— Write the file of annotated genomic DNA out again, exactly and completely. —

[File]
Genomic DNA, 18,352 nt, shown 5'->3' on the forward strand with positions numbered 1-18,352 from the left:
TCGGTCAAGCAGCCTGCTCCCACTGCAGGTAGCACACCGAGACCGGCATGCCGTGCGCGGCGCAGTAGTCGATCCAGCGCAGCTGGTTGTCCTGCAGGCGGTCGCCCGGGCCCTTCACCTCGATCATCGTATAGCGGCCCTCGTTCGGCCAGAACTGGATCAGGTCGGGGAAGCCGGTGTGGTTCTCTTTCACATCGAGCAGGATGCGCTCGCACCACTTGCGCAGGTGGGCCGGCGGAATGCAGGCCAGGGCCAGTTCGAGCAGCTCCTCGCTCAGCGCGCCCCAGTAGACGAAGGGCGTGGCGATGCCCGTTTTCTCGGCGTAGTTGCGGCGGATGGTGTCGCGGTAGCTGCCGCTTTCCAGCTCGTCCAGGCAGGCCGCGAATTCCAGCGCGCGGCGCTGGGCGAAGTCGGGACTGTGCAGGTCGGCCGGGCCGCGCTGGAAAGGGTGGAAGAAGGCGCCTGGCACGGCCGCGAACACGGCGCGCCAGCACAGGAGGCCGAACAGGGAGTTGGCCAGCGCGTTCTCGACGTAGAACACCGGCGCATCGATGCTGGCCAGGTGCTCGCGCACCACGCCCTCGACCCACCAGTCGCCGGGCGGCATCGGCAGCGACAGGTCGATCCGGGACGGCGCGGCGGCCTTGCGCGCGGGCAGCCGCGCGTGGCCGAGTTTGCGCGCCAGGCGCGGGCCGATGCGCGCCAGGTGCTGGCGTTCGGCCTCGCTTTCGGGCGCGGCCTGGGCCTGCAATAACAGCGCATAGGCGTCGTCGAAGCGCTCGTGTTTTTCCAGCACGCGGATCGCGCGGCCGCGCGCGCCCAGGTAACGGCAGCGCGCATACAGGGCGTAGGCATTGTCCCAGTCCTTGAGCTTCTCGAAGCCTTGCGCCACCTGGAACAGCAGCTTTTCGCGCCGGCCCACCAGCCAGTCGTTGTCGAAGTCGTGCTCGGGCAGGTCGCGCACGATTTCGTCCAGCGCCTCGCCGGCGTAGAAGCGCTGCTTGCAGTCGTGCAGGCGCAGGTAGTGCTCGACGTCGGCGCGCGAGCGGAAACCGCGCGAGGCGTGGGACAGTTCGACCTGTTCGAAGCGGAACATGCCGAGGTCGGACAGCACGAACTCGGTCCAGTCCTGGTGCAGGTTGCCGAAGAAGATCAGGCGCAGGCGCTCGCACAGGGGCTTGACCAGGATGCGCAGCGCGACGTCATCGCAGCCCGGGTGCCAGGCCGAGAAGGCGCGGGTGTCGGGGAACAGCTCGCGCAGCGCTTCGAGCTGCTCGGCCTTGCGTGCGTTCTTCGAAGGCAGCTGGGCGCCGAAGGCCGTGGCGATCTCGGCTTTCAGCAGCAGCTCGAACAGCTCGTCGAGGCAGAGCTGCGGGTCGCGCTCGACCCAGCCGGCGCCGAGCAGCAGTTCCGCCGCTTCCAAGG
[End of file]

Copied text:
Genomic DNA, 18,352 nt, shown 5'->3' on the forward strand with positions numbered 1-18,352 from the left:
TCGGTCAAGCAGCCTGCTCCCACTGCAGGTAGCACACCGAGACCGGCATGCCGTGCGCGGCGCAGTAGTCGATCCAGCGCAGCTGGTTGTCCTGCAGGCGGTCGCCCGGGCCCTTCACCTCGATCATCGTATAGCGGCCCTCGTTCGGCCAGAACTGGATCAGGTCGGGGAAGCCGGTGTGGTTCTCTTTCACATCGAGCAGGATGCGCTCGCACCACTTGCGCAGGTGGGCCGGCGGAATGCAGGCCAGGGCCAGTTCGAGCAGCTCCTCGCTCAGCGCGCCCCAGTAGACGAAGGGCGTGGCGATGCCCGTTTTCTCGGCGTAGTTGCGGCGGATGGTGTCGCGGTAGCTGCCGCTTTCCAGCTCGTCCAGGCAGGCCGCGAATTCCAGCGCGCGGCGCTGGGCGAAGTCGGGACTGTGCAGGTCGGCCGGGCCGCGCTGGAAAGGGTGGAAGAAGGCGCCTGGCACGGCCGCGAACACGGCGCGCCAGCACAGGAGGCCGAACAGGGAGTTGGCCAGCGCGTTCTCGACGTAGAACACCGGCGCATCGATGCTGGCCAGGTGCTCGCGCACCACGCCCTCGACCCACCAGTCGCCGGGCGGCATCGGCAGCGACAGGTCGATCCGGGACGGCGCGGCGGCCTTGCGCGCGGGCAGCCGCGCGTGGCCGAGTTTGCGCGCCAGGCGCGGGCCGATGCGCGCCAGGTGCTGGCGTTCGGCCTCGCTTTCGGGCGCGGCCTGGGCCTGCAATAACAGCGCATAGGCGTCGTCGAAGCGCTCGTGTTTTTCCAGCACGCGGATCGCGCGGCCGCGCGCGCCCAGGTAACGGCAGCGCGCATACAGGGCGTAGGCATTGTCCCAGTCCTTGAGCTTCTCGAAGCCTTGCGCCACCTGGAACAGCAGCTTTTCGCGCCGGCCCACCAGCCAGTCGTTGTCGAAGTCGTGCTCGGGCAGGTCGCGCACGATTTCGTCCAGCGCCTCGCCGGCGTAGAAGCGCTGCTTGCAGTCGTGCAGGCGCAGGTAGTGCTCGACGTCGGCGCGCGAGCGGAAACCGCGCGAGGCGTGGGACAGTTCGACCTGTTCGAAGCGGAACATGCCGAGGTCGGACAGCACGAACTCGGTCCAGTCCTGGTGCAGGTTGCCGAAGAAGATCAGGCGCAGGCGCTCGCACAGGGGCTTGACCAGGATGCGCAGCGCGACGTCATCGCAGCCCGGGTGCCAGGCCGAGAAGGCGCGGGTGTCGGGGAACAGCTCGCGCAGCGCTTCGAGCTGCTCGGCCTTGCGTGCGTTCTTCGAAGGCAGCTGGGCGCCGAAGGCCGTGGCGATCTCGGCTTTCAGCAGCAGCTCGAACAGCTCGTCGAGGCAGAGCTGCGGGTCGCGCTCGACCCAGCCGGCGCCGAGCAGCAGTTCCGCCGCTTCCAAGG